Convicted terrorist and murderer Carlos Ilyich Ramirez Sanchez, also known as "Carlos the Jackal," is still upset about how he is portrayed in the new movie, "Carlos," which premiered at Cannes in May. Ramirez is fuming about the movie from a French jail, where he has been since he was finally arrested in 1994.
Ramirez sent a message from his cell last week complaining that the movie is "blackening his name," which you might have thought was pretty black already. The message was carried by Ramirez's lawyer, Isabelle Coutant-Peyre, who also happens to be Mrs. Jackal. (It appears that one hyphen is enough for her, although I like to think that when she signs formal court documents she uses the full "Isabelle Coutant-Peyre-Ilyich-Ramirez-Sanchez-Jackal.") Coutant-Peyre fell in love with the greying paunchy Venezuelan (that's how the report describes him) at some point while representing him, and after a long and hopefully utterly terrible courtship, the two creeps were finally allowed to marry. She is carrying out his attack on the film, and has filed one lawsuit and has threatened more if the movie is widely released.
The greying paunchy Venezuelan says the film contains "historical inaccuracies" and outright lies, and here are a couple of the things he is upset about. First, he is apparently unhappy about a description of a 1975 incident in which he and some pals took 70 people hostage at an OPEC meeting, killing three of them, an attack the movie says was ordered by Saddam Hussein. "I'm scandalized," Ramirez said about the inaccuracies. "It's shameful." He says he was actually working for Moammar Qadafi. Second, he complains that the movie shows him and his comrades as "hysterical men waving machine guns and threatening people," which he said was completely ridiculous, because they never got hysterical. "Things didn't happen like that," he insisted. "These were professionals, commandos of a very high standard."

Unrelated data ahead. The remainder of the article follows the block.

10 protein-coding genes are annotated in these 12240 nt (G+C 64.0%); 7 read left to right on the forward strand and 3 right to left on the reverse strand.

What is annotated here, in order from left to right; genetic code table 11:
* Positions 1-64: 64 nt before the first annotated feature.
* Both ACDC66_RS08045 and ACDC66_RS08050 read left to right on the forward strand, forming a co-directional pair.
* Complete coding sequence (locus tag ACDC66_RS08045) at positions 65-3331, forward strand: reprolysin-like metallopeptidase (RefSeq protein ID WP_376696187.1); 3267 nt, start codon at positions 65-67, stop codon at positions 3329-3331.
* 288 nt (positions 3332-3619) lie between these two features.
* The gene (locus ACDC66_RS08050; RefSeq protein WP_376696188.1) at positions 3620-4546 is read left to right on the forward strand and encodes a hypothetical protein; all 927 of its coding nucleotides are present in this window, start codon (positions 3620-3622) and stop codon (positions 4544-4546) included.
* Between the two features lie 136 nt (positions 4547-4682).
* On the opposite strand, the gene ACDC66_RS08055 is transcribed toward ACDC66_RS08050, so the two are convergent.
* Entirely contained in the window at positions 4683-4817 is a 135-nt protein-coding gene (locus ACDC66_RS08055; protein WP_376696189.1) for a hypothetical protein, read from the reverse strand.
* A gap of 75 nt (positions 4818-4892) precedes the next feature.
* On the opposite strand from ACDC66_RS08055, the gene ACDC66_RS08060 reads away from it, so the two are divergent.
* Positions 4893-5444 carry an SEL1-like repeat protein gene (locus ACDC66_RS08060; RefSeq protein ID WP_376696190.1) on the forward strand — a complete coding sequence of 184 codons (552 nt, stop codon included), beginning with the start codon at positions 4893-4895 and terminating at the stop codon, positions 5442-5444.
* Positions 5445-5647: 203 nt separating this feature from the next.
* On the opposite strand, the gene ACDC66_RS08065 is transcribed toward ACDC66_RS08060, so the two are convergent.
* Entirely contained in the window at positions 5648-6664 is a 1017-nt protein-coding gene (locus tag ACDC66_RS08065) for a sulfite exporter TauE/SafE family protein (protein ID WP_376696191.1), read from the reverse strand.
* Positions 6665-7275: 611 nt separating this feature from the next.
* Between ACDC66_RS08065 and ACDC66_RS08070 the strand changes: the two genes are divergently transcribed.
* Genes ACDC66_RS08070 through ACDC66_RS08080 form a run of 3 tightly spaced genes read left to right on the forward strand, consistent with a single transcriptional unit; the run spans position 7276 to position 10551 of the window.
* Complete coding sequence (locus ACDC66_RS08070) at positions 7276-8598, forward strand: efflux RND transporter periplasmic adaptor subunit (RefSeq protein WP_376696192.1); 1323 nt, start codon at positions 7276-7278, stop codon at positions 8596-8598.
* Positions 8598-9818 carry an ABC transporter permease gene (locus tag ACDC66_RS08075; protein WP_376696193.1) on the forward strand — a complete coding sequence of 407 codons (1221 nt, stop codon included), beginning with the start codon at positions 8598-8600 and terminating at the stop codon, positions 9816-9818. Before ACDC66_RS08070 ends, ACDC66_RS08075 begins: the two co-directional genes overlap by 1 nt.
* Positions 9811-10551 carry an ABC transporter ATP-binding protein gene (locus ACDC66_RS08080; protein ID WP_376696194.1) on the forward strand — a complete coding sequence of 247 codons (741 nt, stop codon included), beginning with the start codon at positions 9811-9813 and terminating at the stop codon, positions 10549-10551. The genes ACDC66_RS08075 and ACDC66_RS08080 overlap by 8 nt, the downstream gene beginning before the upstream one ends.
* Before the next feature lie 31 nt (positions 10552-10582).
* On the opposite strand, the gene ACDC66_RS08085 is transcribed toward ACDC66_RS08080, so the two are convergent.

Also stupid: his wife's legal arguments, such as the earlier claim that the production company would have to hand over the film and give him three months to review and edit the final cut to ensure that his intellectual-property rights would be preserved. (It was not required to do that.) She also argued the film could not be released because it associated Ramirez with crimes of which he has not been convicted (yet), violating his right to be presumed innocent. (That is also incorrect.) The profits must be shared with Ramirez because without him there would be no film. (Nope.) "It's extravagant," she complained. (Okay, that word doesn't even apply. I'm starting to think you're just making this up as you go along.)
Ironically, maybe the Jackals should not be so worried about the movie, because at least some reviews have complained that it actually tends to glamorize Ramirez, or at least perpetuate myths about him "in subtle and insidious ways." It is not likely to perpetuate them very far, however, because the movie is five-and-a-half hours long, which is almost exactly five-and-a-half hours more than most people care to spend hearing about Carlos the Ex-Jackal.
On a humorous note, Ramirez, who is now 60, will die in prison.